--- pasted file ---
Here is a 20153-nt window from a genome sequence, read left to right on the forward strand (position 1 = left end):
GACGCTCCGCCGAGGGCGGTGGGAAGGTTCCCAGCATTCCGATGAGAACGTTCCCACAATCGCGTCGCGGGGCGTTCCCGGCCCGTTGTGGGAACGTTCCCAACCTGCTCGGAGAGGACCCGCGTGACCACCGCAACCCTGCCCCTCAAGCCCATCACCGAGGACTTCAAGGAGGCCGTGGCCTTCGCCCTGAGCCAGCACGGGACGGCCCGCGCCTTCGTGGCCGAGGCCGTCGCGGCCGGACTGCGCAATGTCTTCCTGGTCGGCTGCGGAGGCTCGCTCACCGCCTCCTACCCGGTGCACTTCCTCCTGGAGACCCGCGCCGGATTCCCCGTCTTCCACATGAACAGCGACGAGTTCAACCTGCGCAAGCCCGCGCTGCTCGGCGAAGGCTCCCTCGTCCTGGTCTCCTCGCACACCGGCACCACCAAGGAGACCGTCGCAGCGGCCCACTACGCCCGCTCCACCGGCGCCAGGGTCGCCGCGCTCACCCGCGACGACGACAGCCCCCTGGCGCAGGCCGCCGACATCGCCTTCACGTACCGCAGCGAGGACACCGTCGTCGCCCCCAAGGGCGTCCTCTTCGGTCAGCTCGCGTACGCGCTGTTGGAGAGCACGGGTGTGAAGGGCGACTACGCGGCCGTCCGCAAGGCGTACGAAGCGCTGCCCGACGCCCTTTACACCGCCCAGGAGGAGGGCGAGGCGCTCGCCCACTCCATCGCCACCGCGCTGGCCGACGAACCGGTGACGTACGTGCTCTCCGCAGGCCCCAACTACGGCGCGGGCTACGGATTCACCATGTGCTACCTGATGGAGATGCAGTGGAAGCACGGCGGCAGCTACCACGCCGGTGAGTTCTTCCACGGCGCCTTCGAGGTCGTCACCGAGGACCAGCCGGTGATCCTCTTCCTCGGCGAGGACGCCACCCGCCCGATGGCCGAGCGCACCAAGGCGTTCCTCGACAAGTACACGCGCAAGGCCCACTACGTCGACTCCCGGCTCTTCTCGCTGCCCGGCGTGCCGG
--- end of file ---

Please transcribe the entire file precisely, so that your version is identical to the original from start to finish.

Here is a 20153-nt window from a genome sequence, read left to right on the forward strand (position 1 = left end):
GACGCTCCGCCGAGGGCGGTGGGAAGGTTCCCAGCATTCCGATGAGAACGTTCCCACAATCGCGTCGCGGGGCGTTCCCGGCCCGTTGTGGGAACGTTCCCAACCTGCTCGGAGAGGACCCGCGTGACCACCGCAACCCTGCCCCTCAAGCCCATCACCGAGGACTTCAAGGAGGCCGTGGCCTTCGCCCTGAGCCAGCACGGGACGGCCCGCGCCTTCGTGGCCGAGGCCGTCGCGGCCGGACTGCGCAATGTCTTCCTGGTCGGCTGCGGAGGCTCGCTCACCGCCTCCTACCCGGTGCACTTCCTCCTGGAGACCCGCGCCGGATTCCCCGTCTTCCACATGAACAGCGACGAGTTCAACCTGCGCAAGCCCGCGCTGCTCGGCGAAGGCTCCCTCGTCCTGGTCTCCTCGCACACCGGCACCACCAAGGAGACCGTCGCAGCGGCCCACTACGCCCGCTCCACCGGCGCCAGGGTCGCCGCGCTCACCCGCGACGACGACAGCCCCCTGGCGCAGGCCGCCGACATCGCCTTCACGTACCGCAGCGAGGACACCGTCGTCGCCCCCAAGGGCGTCCTCTTCGGTCAGCTCGCGTACGCGCTGTTGGAGAGCACGGGTGTGAAGGGCGACTACGCGGCCGTCCGCAAGGCGTACGAAGCGCTGCCCGACGCCCTTTACACCGCCCAGGAGGAGGGCGAGGCGCTCGCCCACTCCATCGCCACCGCGCTGGCCGACGAACCGGTGACGTACGTGCTCTCCGCAGGCCCCAACTACGGCGCGGGCTACGGATTCACCATGTGCTACCTGATGGAGATGCAGTGGAAGCACGGCGGCAGCTACCACGCCGGTGAGTTCTTCCACGGCGCCTTCGAGGTCGTCACCGAGGACCAGCCGGTGATCCTCTTCCTCGGCGAGGACGCCACCCGCCCGATGGCCGAGCGCACCAAGGCGTTCCTCGACAAGTACACGCGCAAGGCCCACTACGTCGACTCCCGGCTCTTCTCGCTGCCCGGCGTGCCGG